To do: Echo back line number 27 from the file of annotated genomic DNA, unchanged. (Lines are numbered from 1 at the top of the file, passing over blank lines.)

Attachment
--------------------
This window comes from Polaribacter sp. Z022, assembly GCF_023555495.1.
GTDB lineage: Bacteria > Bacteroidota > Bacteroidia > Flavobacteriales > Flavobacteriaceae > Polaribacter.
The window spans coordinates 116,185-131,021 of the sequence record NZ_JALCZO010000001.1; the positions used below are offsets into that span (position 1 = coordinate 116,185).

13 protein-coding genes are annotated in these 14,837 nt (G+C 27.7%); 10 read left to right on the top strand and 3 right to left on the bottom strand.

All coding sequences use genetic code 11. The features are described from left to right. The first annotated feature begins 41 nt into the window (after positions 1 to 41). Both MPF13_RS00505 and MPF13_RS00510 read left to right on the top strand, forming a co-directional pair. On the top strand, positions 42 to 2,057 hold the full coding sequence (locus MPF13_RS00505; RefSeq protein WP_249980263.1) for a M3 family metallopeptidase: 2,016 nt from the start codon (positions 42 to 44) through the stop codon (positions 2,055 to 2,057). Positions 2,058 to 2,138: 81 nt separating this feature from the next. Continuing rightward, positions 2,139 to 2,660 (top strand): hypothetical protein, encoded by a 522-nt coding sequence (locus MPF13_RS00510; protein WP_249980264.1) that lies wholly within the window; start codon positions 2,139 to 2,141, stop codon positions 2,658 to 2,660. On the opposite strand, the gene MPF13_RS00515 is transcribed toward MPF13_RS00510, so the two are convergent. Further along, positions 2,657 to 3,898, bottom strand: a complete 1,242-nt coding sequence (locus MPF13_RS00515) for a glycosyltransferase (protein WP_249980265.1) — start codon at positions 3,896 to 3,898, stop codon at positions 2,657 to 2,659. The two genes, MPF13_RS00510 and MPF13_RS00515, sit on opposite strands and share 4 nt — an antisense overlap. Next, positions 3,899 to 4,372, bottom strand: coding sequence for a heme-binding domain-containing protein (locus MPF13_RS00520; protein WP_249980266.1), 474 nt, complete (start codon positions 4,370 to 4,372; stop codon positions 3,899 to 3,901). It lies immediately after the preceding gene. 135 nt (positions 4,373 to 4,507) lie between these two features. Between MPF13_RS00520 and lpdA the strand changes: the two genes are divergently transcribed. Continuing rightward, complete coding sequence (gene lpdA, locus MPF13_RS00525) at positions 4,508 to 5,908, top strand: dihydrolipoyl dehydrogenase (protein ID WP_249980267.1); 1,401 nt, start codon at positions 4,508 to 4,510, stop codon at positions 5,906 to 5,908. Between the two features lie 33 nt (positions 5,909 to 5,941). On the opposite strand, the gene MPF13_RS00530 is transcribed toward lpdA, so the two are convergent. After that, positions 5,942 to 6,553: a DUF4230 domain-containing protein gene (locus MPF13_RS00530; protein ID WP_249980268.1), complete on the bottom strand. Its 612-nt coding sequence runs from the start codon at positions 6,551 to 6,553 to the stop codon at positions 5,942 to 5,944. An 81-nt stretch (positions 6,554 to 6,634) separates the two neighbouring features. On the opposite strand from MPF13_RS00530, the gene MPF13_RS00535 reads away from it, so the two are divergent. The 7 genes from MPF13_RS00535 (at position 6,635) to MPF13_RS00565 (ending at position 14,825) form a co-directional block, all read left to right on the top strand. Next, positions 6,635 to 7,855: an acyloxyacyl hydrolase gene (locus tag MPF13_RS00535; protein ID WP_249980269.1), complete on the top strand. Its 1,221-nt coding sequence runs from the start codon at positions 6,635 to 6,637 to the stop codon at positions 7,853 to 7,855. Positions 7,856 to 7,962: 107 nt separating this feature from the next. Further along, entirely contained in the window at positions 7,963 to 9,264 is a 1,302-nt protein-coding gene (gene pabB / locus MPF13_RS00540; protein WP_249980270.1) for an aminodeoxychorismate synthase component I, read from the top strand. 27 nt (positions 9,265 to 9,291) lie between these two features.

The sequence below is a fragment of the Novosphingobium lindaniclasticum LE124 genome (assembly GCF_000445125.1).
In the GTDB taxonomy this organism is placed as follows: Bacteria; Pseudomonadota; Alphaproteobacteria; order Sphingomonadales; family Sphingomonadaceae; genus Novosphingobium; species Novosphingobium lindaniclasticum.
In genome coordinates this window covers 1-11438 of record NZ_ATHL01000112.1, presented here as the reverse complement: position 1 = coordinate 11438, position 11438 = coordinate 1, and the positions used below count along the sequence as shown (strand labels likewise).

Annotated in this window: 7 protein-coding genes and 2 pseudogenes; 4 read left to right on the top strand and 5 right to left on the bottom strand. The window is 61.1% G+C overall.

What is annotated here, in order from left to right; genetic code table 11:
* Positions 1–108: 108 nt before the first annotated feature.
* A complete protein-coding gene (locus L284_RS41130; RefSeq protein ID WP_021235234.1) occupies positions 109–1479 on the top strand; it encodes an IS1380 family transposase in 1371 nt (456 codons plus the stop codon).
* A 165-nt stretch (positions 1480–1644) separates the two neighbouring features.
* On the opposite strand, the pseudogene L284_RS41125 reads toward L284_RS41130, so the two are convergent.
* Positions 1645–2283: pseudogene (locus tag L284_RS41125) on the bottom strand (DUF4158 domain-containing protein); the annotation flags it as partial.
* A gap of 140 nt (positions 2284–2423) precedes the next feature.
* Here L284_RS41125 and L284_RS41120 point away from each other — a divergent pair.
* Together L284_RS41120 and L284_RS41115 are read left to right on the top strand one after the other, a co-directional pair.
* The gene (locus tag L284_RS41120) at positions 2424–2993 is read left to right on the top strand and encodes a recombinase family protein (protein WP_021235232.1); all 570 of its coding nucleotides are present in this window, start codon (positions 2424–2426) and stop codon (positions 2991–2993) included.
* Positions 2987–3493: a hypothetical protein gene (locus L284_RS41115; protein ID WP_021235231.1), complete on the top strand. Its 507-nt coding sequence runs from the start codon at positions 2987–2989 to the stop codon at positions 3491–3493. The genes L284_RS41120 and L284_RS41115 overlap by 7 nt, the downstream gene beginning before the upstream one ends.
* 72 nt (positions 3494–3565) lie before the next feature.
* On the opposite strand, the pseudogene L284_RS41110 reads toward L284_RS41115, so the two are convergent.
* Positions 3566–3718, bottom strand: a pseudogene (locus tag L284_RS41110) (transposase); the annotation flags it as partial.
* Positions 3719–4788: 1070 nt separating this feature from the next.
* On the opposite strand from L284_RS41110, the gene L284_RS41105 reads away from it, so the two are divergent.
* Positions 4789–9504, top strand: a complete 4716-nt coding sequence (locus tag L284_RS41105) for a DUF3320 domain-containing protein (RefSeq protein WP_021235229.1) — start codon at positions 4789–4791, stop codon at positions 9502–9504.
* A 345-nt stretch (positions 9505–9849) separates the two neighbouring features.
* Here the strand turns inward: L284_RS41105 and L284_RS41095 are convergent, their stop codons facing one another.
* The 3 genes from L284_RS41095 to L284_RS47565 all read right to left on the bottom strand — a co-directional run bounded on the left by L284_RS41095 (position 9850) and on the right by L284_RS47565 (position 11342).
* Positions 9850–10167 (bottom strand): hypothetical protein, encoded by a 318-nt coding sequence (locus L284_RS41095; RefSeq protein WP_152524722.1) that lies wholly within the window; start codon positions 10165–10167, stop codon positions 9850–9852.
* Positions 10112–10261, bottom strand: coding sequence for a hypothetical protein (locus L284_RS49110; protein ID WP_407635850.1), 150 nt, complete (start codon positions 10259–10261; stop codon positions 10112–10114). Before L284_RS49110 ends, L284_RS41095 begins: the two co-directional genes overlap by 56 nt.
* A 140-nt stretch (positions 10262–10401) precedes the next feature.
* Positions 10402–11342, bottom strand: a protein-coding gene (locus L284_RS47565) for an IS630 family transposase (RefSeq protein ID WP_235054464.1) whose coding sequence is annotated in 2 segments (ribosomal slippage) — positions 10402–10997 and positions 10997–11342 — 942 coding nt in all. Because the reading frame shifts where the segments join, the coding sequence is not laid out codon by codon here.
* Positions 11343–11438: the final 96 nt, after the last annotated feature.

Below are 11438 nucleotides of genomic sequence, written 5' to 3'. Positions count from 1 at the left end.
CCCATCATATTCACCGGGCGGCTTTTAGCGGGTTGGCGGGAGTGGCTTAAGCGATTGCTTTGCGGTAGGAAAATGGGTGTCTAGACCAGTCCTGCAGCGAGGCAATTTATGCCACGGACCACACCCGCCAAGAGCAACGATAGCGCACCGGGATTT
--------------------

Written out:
* A 345-nt stretch (positions 9505–9849) separates the two neighbouring features.